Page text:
The last value we want here is the actual weapon's level. We can throw our lot and use up the remaining 35% for that. And we're done - for determining basic damage.

But this isn't a basic monster. We still must account for elemental class, in this case a "Frosty Battle Axe" and a "Fire Dragon." But that comes later.

Now it's time to calculate the dragon's defense. This will directly COUNTER the values of the player. We already took into account the calculation of the player's level minus the attacker's level. And yes, if the attacker's level is the same as the player's, then zero is the result for the remaining 50% of the damage the attacker receives.

So quite simply, if you are attacking a critter that is the same level as you, the only damage you can do is calculated from your weapon, strength, and any attributes and NOT your player's level.

This then encourages the player to "grind." That is, to attack many lower level critters first to build up their strength before going after harder monsters.



Alright, let's talk about elements. Adding an elemental attribute to a weapon improves it in many different ways. First off, if you are attacking normally a monster that has an elemental attribute, you will always be penalized for the final total value.

I'm not going to go into great detail regarding the different types of elemental classes but we can deal with a few simple ones if you like, and each must have one that is the opposite.

ELECTRICITY and WATER
LIGHT and DARK
FIRE and ICE

You can develop new ones on your own. Back to the combat. The critter has a FIRE attribute and you are attacking with an ICE weapon. This will make your attack 2x more powerful ! Here is a comparison table, and you can just use this manually, a table will not be needed.

ICE weapon vs ICE attribute = 100% damage
NO ELEMENT weapon vs FIRE attribute = 25% damage
ICE weapon vs FIRE attribute = 200% damage
ANY OTHER ELEMENT weapon vs FIRE attribute = 50% damage

You can see how this develops. Quite simply, take the final damage value and feed it through here. Indeed it may be possible to get a number higher than 9999 or whatever boundaries you have set. Curb the enthusiastic numbers and keep them within range should they stray outside of what the table is you are using.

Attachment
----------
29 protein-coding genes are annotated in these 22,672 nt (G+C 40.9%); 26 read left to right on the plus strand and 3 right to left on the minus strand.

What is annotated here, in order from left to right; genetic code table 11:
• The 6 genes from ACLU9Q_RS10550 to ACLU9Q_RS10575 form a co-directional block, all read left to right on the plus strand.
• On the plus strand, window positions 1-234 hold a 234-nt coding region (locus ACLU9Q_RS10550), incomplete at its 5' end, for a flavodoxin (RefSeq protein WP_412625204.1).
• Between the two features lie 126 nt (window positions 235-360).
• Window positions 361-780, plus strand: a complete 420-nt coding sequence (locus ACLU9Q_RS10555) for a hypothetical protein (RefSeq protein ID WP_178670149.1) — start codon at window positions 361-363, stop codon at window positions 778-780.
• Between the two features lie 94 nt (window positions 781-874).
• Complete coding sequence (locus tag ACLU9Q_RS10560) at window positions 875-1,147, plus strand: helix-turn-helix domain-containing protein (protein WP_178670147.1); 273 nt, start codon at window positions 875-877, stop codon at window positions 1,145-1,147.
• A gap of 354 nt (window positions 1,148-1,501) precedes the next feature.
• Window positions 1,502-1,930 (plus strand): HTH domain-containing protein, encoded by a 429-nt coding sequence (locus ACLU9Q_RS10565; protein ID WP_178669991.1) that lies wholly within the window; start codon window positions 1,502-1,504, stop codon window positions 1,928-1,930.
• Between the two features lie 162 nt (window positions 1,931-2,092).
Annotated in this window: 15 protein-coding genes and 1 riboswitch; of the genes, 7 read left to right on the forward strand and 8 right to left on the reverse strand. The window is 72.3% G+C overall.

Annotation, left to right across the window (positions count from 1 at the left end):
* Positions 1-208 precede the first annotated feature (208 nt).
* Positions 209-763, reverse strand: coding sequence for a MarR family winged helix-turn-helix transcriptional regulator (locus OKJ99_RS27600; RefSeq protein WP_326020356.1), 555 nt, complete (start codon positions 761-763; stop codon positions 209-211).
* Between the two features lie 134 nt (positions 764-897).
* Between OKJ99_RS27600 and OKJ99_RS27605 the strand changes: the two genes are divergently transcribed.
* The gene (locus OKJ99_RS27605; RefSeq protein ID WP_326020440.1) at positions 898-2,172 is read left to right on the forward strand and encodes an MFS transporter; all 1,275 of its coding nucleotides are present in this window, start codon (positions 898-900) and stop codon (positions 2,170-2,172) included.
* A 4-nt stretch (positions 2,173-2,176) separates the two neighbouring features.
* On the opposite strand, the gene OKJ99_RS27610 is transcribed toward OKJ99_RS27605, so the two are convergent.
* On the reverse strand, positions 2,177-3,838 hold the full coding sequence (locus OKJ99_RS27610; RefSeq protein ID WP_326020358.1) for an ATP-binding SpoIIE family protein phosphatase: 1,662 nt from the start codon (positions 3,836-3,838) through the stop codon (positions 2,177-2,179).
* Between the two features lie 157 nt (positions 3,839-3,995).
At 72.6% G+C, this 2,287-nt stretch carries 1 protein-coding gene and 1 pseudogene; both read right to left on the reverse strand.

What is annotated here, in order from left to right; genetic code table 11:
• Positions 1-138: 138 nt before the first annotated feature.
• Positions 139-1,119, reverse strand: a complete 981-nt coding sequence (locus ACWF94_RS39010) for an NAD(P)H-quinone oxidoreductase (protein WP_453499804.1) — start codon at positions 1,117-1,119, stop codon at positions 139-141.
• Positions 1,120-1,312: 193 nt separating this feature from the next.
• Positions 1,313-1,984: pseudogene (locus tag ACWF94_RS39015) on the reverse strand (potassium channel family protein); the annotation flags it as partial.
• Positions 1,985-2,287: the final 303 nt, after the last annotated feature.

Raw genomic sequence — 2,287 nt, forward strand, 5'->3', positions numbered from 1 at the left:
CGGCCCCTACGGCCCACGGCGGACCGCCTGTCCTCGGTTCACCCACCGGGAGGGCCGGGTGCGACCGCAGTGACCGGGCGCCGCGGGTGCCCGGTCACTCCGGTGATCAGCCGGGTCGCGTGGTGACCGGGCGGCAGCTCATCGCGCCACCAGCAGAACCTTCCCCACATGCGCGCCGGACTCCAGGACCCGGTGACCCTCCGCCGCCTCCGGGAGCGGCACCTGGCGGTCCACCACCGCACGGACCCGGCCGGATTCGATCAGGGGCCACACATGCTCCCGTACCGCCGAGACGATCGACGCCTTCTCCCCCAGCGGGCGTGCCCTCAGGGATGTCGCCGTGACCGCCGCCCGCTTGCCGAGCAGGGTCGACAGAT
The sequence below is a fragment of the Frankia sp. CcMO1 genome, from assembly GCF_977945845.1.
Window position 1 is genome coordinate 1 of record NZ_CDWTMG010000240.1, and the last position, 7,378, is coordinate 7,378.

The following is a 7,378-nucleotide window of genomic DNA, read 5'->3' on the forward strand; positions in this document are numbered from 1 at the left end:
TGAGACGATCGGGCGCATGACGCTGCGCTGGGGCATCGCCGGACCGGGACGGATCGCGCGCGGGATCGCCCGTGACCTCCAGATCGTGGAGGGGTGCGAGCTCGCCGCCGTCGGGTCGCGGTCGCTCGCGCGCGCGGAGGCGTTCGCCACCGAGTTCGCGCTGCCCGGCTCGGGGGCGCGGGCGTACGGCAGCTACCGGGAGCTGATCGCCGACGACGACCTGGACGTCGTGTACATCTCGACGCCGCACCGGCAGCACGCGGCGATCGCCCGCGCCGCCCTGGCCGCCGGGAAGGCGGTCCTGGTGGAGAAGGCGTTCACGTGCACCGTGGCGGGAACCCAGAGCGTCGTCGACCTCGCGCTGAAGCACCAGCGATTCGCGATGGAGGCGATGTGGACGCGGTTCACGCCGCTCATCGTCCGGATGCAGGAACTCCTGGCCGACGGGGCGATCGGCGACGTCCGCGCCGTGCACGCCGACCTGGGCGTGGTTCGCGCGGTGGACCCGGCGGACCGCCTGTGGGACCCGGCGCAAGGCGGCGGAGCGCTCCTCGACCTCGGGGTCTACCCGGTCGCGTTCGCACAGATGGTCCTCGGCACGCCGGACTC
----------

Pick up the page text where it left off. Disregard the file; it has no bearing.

Defense is very similar.

ICE attack vs ICE armor = 100% defense
FIRE attack vs NO ELEMENT armor = 50% defense (player receives more damage)
FIRE attack vs WATER armor = 25% defense (player receives most damage)
FIRE attack vs ANY OTHER ELEMENT armor = 75% defense, elements always prosper

If you reverse that, that is, a non-elemental attack hits a player with an elemental armor:

NO ELEMENT vs ICE armor = 150% defense
NO ELEMENT vs NO ELEMENT = 100% defense

I think you get the idea.

Combat in most RPGs comprise a large part of the game itself. While in RPGs you do find keys, locks, treasure, secrets, hidden objects, and maybe a little romance along the way. But for the most of it, you WILL be in combat and it must "taste" correct. That is as I penned earlier, Fast, Funny, and Furious. Never have combat linger on and on.



Keep these 3-attributes but also make the math correct. If a player is wearing ice armor and they come up against fiery monsters, the player is going to be at a severe penalty in defense. Reversing, if they are wearing ice armor and come up against ice monsters, they will be evenly classed.

And the last, if the player is wearing ice armor (or really any elemental armor) and come up against non-elemental attacks, the player will always receive a bonus in protection as it is understood purchasing elemental armor (or weapons for that matter) will always be more expensive than regular weapons and armor.

. . .

Phew ! This was indeed a tedious chapter but a very necessary one. You cannot have a RPG without combat - so get the math right and make a lot of players happy. :)

Next week we'll cover the topic of dungeons and the advantages and disadvantages of having them randomized or instead to be carefully designed tile-per-tile by the Worldbuilder. Also the mechanics and important attributes involved in building random dungeons.

Until then, bye for now ...